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Open Access Research article

Does the organizational model of the maternity health clinic have an influence on women’s and their partners’ experiences? A service evaluation survey in Southwest Finland

Miia Tuominen1*, Anne Kaljonen2, Pia Ahonen3 and Päivi Rautava4

Author Affiliations

1 Public Health Department, University of Turku, FI-20014 Turun yliopisto, Turku, Finland

2 Turku Institute for Child and Youth Research, University of Turku, FI-20014 Turun yliopisto, Turku, Finland

3 Health Care Faculty, Turku University of Applied Sciences, Ruiskatu 8, 20760, Turku, Finland

4 Turku Clinical Research Centre, Turku University Hospital, PO Box 52, 20521, Turku, Finland

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BMC Pregnancy and Childbirth 2012, 12:96  doi:10.1186/1471-2393-12-96

Published: 14 September 2012



In high-income countries, great disparities exist in the organizational characteristics of maternity health services. In Finland, primary maternity care is provided at communal maternity health clinics (MHC). At these MHCs there are public health nurses and general practitioners providing care. The structure of services in MHCs varies largely. MHCs are maintained independently or merged with other primary health care sectors. A widely used organizational model of services is a combined maternity and child health clinic (MHC & CHC) where the same public health nurse takes care of the family from pregnancy until the child is at school age. The aim of this study was to determine how organizational model, MHC independent or combined MHC & CHC, influence on women’s and their partners’ service experiences.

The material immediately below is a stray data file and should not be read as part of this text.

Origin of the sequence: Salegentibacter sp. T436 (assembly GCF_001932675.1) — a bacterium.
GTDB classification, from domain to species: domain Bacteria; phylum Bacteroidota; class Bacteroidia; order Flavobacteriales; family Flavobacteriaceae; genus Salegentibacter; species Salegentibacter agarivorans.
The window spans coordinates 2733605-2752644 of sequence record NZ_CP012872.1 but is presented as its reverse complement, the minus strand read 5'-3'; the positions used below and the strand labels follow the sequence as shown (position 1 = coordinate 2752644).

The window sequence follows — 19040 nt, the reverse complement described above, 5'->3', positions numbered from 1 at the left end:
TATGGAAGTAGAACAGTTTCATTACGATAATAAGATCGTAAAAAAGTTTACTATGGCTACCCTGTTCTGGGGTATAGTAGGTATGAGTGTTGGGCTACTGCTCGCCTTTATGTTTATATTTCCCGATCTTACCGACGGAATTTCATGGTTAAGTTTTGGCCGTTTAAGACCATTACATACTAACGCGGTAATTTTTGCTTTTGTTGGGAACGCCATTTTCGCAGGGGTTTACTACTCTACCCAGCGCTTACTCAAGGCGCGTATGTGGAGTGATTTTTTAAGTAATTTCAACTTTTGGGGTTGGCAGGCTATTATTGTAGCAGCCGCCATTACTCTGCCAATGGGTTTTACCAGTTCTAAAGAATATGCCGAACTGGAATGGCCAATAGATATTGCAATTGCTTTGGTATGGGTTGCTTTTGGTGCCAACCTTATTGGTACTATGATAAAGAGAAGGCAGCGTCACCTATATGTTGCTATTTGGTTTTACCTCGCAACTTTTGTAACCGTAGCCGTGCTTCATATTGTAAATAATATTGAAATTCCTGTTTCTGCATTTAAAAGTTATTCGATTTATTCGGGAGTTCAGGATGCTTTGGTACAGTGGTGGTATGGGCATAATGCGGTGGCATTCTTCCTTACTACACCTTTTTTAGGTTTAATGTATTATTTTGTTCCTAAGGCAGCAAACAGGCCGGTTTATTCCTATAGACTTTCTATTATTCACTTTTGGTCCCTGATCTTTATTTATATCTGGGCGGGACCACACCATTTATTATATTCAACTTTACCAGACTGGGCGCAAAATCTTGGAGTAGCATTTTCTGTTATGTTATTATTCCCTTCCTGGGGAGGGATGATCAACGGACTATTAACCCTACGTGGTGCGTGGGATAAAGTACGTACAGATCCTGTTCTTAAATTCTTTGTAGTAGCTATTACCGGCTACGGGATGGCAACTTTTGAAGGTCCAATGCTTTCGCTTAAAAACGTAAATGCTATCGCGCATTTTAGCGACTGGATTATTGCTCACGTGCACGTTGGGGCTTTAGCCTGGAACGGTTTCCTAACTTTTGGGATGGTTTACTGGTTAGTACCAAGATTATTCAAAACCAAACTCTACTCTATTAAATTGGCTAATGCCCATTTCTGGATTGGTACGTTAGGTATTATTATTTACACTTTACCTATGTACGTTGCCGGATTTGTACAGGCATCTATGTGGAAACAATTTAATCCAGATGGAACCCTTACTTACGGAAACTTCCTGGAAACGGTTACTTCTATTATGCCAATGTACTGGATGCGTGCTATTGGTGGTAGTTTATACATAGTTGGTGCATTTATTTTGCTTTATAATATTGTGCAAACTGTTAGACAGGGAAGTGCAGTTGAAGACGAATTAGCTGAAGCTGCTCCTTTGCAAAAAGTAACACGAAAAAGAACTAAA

A comparative, cross-sectional service evaluation survey was used. Women (N = 995) and their partners (N = 789) were recruited from the MHCs in the area of Turku University Hospital. Four months postpartum, the participants were asked to evaluate the content and amount of the MHC services via a postal questionnaire. Comparisons were made between the clients of the separate MHCs and the MHCs combined to the child health clinics.


Women who had used the combined MHC & CHCs generally evaluated services more positively than women who had used the separate MHCs. MHC’s model was related to several aspects of the service which were evaluated “good” (the content of the service) or “much” (the amount of the service). Significant differences accumulated favoring the combined MHC & CHCs’ model. Twelve aspects of the service were ranked more often as “good” or “much” by the parents who had used the combined MHC & CHC, only group activities regarding delivery were evaluated better by women who had used the separate MHCs.


Based on the women’s and partners’ experiences an organizational model of the combined MHC & CHC where the same nurse will take care of family during pregnancy and after birth of the child was preferred. This model also provides greater amount of home visits and peer support than the separate MHC.

Health services research; Primary health care; Comparative study; Pregnancy; Maternal health services; Prenatal care; Continuity of patient care; Parents